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Giving IT a competitive edge

One way to make sure IT is providing a competitive edge to your business is to divide technology projects into two camps -- players and winners.

NEW ORLEANS -- Everyone is well aware of the CIO marching orders: Make sure business and IT are tightly aligned.

But tight budgets, separate business units and goals that aren't always easily measured make it a big challenge still. At the Gartner Midsize Enterprise Summit this week, analysts offered some tips for prioritizing projects and ensuring that IT really is meeting business needs.

During a presentation, Niel Nickolaisen, director of strategic planning with Headwaters Inc., a South Jordan, Utah-based energy company, said companies should evaluate all IT projects based on their impact on the business. The key is to divide the projects into two categories: those that help maintain parity with the competition and those that provide a business advantage.

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At a former job, Nickolaisen was able to help a printing company shrink an 18-month, $2 million content management system project to a four-month $400,000 project. It turned out that 27 of 29 modules simply helped the organization reach parity and could be implemented with off-the-shelf products. Instead of focusing energy and money on the entire project, he focused on just the two areas that mattered most to the company's bottom line.

IT systems that help maintain parity such as infrastructure, accounting systems and logistics should be run to achieve functionality at low cost. In these projects, CIOs should avoid customization and expensive fixes, he said.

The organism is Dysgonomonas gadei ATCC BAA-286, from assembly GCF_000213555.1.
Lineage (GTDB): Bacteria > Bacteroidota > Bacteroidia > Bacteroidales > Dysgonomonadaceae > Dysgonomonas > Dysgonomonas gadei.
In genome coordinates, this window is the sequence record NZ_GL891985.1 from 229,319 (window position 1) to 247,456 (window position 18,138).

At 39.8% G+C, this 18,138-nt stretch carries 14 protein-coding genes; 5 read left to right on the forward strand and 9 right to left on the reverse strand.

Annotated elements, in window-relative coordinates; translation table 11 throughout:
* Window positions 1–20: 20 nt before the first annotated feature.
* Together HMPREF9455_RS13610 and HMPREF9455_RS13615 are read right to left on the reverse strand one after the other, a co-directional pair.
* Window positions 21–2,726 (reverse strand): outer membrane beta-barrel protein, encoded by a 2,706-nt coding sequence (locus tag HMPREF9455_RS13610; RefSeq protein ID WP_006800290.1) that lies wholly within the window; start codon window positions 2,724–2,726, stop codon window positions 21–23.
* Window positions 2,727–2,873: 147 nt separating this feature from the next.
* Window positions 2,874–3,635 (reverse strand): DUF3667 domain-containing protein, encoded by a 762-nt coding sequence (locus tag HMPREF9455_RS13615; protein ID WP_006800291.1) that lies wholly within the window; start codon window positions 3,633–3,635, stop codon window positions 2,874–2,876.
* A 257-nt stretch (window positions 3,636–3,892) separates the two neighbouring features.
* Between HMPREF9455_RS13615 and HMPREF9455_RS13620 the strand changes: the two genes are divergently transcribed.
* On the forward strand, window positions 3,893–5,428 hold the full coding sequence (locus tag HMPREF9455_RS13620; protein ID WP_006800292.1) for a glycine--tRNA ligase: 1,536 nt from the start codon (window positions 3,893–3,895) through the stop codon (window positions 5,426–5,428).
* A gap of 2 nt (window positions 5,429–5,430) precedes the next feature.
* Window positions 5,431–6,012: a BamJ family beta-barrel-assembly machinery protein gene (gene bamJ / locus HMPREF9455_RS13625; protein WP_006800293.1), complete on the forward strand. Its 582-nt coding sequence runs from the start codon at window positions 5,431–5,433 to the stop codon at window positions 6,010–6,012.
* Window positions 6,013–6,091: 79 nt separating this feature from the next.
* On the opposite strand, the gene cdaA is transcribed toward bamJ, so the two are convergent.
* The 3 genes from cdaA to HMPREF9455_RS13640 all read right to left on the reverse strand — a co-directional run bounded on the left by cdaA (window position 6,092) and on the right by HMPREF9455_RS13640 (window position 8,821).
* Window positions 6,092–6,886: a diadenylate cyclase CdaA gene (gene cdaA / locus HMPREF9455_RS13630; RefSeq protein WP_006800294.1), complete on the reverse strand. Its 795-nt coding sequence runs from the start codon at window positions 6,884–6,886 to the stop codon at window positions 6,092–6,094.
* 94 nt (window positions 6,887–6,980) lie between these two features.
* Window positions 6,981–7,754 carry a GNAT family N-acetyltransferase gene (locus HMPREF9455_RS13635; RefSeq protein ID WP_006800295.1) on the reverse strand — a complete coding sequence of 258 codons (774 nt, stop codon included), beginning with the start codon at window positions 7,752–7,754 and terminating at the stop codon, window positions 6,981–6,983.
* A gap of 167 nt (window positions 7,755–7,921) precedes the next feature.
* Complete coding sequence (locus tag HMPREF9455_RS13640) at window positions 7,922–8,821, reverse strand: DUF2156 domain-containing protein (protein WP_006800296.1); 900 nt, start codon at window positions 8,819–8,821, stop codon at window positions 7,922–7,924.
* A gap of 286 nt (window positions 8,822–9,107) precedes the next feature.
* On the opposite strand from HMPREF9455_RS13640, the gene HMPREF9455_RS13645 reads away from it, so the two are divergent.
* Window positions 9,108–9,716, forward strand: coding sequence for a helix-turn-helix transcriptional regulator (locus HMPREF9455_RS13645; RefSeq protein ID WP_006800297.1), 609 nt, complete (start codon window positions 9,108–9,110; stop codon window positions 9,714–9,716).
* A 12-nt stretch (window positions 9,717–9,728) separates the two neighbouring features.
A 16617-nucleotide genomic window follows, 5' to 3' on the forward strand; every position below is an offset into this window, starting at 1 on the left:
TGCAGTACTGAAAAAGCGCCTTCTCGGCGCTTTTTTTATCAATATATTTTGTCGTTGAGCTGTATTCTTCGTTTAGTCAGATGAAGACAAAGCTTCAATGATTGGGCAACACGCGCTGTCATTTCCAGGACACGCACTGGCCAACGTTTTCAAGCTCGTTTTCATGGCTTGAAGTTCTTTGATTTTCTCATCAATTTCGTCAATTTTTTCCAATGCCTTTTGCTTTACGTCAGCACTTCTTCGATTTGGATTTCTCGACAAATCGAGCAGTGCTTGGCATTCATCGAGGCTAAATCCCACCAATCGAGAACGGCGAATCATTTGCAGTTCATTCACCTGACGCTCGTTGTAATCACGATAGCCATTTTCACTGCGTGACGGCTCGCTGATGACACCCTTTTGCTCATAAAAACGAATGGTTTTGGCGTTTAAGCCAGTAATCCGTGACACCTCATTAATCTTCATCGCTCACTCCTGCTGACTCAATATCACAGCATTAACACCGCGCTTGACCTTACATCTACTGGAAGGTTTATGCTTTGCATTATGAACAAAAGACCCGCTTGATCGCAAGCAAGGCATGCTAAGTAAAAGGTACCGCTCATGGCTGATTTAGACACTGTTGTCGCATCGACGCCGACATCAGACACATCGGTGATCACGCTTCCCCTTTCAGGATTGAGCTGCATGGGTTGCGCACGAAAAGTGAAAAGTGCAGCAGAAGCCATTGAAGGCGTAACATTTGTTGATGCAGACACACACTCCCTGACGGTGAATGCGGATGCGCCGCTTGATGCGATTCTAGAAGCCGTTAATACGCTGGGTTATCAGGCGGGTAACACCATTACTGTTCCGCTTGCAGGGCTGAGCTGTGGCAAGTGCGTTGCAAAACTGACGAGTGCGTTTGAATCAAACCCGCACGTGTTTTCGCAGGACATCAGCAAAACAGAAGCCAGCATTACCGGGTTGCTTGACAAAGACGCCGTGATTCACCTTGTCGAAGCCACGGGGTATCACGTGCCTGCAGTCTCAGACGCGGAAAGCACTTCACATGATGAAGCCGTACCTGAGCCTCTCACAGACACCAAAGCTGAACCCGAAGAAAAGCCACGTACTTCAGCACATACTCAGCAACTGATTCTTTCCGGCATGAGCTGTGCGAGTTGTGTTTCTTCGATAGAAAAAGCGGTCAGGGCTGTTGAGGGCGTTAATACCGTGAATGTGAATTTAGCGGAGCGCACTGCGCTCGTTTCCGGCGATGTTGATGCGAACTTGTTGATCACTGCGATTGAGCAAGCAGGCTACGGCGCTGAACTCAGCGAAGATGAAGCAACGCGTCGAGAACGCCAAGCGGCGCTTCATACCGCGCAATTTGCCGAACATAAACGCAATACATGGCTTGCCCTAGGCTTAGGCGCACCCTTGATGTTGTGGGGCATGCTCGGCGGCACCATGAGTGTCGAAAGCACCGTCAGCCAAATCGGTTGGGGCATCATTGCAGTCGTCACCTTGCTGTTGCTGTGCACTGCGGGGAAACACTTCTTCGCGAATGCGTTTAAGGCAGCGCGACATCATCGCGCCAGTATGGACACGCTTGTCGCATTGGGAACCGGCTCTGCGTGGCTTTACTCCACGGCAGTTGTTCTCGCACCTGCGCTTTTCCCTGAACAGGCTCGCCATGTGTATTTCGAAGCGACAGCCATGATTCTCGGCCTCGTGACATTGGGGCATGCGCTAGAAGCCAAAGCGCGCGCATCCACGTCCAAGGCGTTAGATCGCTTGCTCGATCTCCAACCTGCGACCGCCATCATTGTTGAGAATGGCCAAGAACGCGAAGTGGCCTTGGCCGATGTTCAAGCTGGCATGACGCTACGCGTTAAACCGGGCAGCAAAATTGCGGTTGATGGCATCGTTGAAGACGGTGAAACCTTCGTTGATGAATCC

"Eighty to ninety percent of what we do in IT can be parity," Nickolaisen said. "The goal is not to over invest."

Jeff Roggensack, vice president of information services and technology for Reno, Nev.-based Alere Medical Inc., said forcing business unit leaders to determine whether an initiative achieved parity, or truly helped differentiate the business from the competition, would likely eliminate the requests for projects that lack a long-term purpose.

"If they had to decide on their own if the project was a differentiator, often they wouldn't bring it up," Roggensack said.

Businesses should assign one person on the IT staff who has some business background to be a liaison between the departments, said Barbara Gomolski, research vice president with Gartner. That way, both the IT and business staff have one trusted person they can turn to with their needs and concerns.

That approach worked well for Mike Poweleit, IT manager with Cincinnati-based OKI Bering. OKI recently began handling shipping for one of its partners. The company had to bring an outside business into its ordering and shipping process. The liaison was able to work with both the outside company and the internal IT and business units to make the transition a smooth one.

"That helped to open up the dialogue between business and IT," Poweleit said.

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